DIRECTIVES EXPLAINED FOR MAINS ANSWERS WRITING
29th May, 2019
What is a good Mains answer? Million dollar question! Especially in the given scenario when good marks in IAS Mains Exam is distant dream. Mains examination questions of general studies unfolded many thing, about word limit, approach to the questions, analytical demand of the question, and many turn and twist attached to most of the question in the form of common instructions i.e. Analyse, Critically analyse, discuss, evaluate, explain etc. these are called directives of questions. These words guide you about the clear path you should follow while writing your answers and make them relevant.
So having a clear understanding of these directives is first and foremost requirement to cater the demand of the questions and make your answers effective, thus here I am presenting the meaning of the common directives generally attached to the Questions in the Mains paper.
- ANALYSE:Break up an issue/event into its component parts and explain how these relate to one another.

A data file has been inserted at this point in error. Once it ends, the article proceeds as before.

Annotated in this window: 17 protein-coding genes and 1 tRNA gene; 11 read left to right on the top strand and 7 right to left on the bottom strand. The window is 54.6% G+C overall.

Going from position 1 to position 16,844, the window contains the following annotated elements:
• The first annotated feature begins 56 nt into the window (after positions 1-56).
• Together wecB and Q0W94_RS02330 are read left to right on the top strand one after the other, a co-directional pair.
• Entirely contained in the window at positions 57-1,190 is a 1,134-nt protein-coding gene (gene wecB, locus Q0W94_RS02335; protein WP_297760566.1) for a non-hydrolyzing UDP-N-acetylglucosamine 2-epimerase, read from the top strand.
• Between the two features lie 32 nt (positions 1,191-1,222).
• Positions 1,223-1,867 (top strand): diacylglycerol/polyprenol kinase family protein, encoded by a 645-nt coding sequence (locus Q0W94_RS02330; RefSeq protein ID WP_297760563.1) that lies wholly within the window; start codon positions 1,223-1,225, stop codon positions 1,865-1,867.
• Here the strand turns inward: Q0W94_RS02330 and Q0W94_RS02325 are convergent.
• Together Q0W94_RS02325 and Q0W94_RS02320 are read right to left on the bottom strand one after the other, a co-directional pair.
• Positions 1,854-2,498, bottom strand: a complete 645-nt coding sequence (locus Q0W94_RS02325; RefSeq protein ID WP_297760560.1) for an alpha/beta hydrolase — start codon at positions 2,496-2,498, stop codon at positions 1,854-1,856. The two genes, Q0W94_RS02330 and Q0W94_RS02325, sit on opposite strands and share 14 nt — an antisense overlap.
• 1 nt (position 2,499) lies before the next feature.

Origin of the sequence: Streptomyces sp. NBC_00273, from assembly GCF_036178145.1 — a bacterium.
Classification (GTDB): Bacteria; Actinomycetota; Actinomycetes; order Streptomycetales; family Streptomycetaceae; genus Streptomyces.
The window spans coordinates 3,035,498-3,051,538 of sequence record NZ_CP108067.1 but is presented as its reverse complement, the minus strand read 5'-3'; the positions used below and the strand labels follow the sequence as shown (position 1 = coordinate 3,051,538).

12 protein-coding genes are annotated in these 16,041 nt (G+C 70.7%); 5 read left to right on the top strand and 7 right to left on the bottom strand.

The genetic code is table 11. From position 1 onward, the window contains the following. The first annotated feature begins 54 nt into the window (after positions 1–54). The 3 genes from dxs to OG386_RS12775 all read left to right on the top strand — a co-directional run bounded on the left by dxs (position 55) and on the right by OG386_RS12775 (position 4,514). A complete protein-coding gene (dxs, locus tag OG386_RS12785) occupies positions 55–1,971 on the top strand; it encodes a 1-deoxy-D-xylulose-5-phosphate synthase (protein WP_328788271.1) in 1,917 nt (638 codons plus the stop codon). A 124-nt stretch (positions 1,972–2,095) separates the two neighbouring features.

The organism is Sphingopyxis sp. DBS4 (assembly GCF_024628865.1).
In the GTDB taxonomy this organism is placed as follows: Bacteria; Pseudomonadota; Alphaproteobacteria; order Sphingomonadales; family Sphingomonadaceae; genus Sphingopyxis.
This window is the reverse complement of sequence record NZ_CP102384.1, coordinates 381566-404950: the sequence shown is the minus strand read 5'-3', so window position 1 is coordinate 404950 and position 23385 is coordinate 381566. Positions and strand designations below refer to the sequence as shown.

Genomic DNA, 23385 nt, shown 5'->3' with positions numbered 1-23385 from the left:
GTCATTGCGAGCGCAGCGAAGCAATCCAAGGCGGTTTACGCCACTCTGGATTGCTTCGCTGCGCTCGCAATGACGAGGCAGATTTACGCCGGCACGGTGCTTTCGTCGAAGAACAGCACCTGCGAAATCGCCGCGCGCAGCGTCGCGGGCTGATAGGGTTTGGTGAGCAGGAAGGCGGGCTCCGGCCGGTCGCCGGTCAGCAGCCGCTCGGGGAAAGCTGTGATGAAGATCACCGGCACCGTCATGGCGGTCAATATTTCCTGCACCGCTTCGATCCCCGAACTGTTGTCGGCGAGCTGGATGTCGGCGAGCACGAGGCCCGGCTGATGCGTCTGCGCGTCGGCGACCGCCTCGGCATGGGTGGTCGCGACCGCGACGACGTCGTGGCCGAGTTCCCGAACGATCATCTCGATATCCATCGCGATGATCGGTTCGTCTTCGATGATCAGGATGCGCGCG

- ASSESS: consider the importance of something stress is given in the question.
- COMPARE: simply examine the similarities and differences.
- CONTRAST: concentrate on the differences.
- CRITIQUE: point out the limitations and usefulness of the subject in the question.
- DESCRIBE: give detailed account of a topic
- DISCUSS: explain various perspective and present a logical argument
- EVALUATE: weigh up the importance, success or value of something with evidence to support your view
- EXAMINE: give a detailed account, questioning and exploring the relevant issue
- EXPLAIN:give a precise account, with reasons for why or how it is as it is.
- ILLUSTRATE:use examples from a range of source to demonstrate your understanding of the subject.
- JUSTIFY: make a case for a particular perspective. Establish the truth through supporting evidence or logical reasoning
- REVIEW: examine how a topic has been studied and comment on value and limitations of its treatment
- To what extent: explore the case for and against a claim
By Manoj K. Jha